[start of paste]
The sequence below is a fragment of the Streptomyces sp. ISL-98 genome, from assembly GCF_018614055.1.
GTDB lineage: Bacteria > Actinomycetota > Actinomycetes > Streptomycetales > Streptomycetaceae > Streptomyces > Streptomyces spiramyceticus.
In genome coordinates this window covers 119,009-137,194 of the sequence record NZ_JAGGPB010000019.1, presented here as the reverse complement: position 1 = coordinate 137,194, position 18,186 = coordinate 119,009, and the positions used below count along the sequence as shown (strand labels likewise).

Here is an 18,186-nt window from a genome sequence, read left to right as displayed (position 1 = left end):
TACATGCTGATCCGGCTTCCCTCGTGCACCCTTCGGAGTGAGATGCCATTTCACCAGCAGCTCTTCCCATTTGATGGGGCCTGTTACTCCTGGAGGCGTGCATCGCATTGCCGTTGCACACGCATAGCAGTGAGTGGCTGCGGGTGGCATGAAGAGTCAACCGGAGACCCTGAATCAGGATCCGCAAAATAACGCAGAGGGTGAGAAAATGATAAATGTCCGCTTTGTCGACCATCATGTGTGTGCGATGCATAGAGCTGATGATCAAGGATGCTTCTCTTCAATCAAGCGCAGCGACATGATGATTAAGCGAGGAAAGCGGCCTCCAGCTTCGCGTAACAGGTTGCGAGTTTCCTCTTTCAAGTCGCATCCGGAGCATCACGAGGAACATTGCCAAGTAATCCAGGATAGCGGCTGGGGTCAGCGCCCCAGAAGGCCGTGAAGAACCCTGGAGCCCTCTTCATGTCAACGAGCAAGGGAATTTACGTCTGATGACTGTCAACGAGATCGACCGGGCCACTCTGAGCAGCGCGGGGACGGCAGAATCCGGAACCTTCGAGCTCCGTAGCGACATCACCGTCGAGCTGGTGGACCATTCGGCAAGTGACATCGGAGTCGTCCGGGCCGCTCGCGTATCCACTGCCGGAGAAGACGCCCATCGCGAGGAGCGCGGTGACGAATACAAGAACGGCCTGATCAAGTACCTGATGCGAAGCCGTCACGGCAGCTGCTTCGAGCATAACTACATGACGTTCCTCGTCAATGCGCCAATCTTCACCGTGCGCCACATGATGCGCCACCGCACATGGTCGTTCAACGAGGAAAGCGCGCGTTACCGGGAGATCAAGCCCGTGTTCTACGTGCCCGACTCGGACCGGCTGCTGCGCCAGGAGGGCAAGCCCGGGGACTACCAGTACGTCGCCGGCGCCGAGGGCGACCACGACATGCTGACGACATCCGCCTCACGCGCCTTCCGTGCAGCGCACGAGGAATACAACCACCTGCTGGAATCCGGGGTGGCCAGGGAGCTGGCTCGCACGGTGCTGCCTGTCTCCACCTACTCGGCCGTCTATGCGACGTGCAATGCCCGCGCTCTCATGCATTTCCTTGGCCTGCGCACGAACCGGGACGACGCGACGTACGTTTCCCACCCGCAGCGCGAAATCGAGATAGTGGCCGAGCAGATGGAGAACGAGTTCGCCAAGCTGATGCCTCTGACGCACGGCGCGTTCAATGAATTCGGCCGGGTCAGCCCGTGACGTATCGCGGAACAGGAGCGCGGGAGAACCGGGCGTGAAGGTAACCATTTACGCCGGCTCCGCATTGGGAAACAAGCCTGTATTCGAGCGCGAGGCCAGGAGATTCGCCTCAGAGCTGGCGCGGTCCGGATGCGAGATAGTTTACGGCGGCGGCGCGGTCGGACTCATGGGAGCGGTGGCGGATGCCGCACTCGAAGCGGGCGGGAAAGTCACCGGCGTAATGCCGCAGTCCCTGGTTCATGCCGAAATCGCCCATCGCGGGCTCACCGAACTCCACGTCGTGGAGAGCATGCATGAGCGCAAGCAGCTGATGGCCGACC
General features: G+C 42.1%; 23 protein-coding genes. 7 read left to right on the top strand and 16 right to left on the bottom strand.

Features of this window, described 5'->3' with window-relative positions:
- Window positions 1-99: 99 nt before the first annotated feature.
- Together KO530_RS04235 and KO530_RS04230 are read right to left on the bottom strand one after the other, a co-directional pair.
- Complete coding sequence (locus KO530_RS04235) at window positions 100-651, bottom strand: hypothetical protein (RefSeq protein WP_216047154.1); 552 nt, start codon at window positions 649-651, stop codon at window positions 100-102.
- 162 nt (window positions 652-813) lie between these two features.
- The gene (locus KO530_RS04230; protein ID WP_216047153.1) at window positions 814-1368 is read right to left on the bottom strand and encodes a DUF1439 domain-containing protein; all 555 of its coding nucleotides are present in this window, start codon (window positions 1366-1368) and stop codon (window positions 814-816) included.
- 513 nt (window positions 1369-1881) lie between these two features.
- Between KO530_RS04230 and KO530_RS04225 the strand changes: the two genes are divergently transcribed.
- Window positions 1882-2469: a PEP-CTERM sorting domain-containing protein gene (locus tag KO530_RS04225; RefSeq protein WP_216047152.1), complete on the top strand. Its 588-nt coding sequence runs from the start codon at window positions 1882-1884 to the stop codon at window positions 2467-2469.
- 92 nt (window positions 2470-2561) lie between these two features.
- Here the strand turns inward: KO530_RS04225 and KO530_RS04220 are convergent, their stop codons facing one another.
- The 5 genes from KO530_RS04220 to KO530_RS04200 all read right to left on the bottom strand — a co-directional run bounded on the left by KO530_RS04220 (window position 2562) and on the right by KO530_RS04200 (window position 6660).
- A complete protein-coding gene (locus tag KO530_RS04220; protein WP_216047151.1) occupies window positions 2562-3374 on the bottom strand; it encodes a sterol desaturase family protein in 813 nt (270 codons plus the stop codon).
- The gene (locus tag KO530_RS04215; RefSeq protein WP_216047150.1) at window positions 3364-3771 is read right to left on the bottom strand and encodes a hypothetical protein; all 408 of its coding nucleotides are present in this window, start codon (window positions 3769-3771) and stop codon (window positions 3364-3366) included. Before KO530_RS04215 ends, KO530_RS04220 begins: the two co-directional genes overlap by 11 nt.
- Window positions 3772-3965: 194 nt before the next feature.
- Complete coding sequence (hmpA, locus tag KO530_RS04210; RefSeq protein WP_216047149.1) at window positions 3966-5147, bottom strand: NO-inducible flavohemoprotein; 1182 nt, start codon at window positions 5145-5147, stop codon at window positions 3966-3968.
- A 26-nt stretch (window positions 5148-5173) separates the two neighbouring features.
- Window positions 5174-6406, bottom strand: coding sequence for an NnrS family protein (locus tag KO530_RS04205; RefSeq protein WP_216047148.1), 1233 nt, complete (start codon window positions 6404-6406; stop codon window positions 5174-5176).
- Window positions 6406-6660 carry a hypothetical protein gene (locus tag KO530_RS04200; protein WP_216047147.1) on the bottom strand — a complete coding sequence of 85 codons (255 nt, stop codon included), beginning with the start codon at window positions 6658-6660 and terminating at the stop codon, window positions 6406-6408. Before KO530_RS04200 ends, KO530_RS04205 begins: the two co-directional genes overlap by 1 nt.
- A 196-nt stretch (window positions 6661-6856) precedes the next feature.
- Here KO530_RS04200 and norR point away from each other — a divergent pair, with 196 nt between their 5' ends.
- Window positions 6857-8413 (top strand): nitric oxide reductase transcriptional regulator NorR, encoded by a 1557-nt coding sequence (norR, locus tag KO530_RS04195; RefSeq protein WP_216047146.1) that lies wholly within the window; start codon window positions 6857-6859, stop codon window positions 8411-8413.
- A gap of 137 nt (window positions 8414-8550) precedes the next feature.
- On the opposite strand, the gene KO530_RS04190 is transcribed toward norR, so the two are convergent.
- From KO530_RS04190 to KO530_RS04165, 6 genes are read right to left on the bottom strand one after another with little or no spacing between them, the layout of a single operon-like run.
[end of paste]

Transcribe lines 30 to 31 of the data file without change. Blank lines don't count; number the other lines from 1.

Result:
- On the opposite strand, the gene KO530_RS04190 is transcribed toward norR, so the two are convergent.
- From KO530_RS04190 to KO530_RS04165, 6 genes are read right to left on the bottom strand one after another with little or no spacing between them, the layout of a single operon-like run.